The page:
Happy absorbing, my friend!

      Hugs,
      Julie

      Delete
  25. Another keeper, Julie!! I wonder how long it takes for you to research your own books and come up with this very detailed blog post. Thanks for the information! Another post to print off and keep with all my other Julie posts. I can't wait to read your new series, even though I'm not a huge fan of westerns ;).God bless!!

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    Replies
    1. Aw, thanks, Kelly! Actually, it's not too bad doing the research since I -- and I know this is going to sound crazy -- reread all of my books at least once every year or two, so when I do, I just keep track of things that I can use in a blog.

      I'm planning on putting together a proposal for my agent for an O'Connor Cousins trilogy during WWII starting with Gabe, the O'Connor's belligerent tomboy foster child, in the next month or so, so I'm rereading the series now to refresh. :)

      You know what, Kelly? I don't read a lot of Westerns either (except for Seeker books, of course), so it's a little odd that I'm writing this in the first place. But I started thinking about how much I loved Bonanza growing up and the movie McClintock with John Wayne and Maureen O'Hara, so I decided to write outside the box ... or outside the corral, if you will. ;)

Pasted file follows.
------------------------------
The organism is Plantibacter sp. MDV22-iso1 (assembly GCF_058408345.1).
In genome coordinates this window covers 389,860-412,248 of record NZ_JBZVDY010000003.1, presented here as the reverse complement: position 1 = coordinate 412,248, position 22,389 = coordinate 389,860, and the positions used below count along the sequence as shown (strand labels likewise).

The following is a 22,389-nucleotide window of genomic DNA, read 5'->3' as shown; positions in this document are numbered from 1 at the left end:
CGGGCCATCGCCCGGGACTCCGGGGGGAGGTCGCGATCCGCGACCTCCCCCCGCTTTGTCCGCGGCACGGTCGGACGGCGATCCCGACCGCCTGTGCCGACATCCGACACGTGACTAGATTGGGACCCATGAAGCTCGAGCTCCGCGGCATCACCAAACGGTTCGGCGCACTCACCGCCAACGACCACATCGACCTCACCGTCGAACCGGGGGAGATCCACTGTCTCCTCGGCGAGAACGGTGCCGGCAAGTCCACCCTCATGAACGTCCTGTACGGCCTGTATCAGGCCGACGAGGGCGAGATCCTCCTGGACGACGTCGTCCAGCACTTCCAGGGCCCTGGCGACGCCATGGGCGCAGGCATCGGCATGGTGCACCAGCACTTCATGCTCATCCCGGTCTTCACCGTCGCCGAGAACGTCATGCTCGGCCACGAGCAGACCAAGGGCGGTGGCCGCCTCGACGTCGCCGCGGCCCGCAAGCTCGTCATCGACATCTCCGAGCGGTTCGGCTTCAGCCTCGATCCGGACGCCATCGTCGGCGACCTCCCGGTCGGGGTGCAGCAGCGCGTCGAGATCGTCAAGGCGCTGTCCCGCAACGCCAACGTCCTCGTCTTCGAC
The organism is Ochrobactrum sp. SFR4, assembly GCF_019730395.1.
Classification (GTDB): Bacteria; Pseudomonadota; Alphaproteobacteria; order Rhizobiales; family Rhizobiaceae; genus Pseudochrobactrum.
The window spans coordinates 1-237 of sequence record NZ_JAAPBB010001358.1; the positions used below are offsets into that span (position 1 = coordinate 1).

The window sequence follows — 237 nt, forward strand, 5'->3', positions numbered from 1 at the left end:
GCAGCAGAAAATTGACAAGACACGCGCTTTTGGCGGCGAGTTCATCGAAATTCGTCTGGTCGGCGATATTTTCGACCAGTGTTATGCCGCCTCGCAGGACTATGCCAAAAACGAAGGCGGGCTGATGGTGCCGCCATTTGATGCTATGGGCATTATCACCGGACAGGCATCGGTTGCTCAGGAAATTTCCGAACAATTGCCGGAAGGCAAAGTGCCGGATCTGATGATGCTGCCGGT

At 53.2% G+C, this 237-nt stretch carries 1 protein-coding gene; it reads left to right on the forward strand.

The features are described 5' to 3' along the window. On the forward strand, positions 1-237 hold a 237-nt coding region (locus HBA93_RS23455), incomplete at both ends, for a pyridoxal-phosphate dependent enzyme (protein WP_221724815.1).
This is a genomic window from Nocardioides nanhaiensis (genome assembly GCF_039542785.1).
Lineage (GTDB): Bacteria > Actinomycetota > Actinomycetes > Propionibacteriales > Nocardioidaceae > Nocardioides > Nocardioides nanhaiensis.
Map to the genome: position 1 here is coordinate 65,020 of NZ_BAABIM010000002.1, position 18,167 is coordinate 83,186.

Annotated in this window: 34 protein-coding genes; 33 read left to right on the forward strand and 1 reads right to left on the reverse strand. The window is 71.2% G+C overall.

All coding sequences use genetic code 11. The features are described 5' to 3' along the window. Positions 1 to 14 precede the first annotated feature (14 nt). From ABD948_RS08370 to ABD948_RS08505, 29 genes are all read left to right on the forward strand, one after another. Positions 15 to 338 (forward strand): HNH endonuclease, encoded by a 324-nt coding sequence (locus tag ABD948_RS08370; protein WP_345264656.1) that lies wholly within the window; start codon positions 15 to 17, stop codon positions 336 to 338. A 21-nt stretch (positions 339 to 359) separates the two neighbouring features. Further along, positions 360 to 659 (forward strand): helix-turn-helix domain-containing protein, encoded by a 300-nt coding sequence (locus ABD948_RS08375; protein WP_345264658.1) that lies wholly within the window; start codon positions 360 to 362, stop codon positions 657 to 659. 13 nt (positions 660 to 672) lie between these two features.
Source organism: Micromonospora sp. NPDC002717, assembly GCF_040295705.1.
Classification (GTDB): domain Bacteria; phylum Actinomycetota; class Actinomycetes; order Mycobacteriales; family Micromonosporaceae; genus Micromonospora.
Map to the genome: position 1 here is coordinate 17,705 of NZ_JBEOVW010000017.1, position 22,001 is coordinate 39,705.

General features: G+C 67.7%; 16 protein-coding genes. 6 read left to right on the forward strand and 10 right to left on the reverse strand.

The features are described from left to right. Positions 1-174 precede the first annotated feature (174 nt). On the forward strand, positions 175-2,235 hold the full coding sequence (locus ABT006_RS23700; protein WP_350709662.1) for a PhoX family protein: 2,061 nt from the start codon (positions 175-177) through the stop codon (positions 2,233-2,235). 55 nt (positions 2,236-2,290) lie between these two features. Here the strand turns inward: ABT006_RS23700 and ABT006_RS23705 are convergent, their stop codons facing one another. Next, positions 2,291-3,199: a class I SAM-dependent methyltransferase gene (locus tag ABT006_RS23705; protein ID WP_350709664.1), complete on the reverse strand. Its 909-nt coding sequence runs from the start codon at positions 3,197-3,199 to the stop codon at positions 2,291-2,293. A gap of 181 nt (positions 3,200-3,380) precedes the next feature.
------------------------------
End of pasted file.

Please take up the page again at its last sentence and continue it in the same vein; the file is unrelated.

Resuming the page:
But I will say, I am enjoying the ride! ;)

      Hugs,
      Julie

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    2. A WWII novel by you? I can't tell you how excited that makes me!!!! Right now, I'm composing my own WWII spy novel. Blessings on the new series, I really hope!!!

      Delete
    3. And I can't tell you how excited that makes ME that YOU are writing one too, my friend!! God's abundant blessings on both of these books!!

      Hugs,
      Julie

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  26. Julie, excellent examples of making every word count! Your strong action words and vivid descriptive phrases paint pictures in readers' minds and let them see the story.

    Congrats on your new series! I'm fascinated by the history surrounding women's suffrage. Can't wait to read For Love of Liberty!

    Janet

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    1. Thanks, Janet!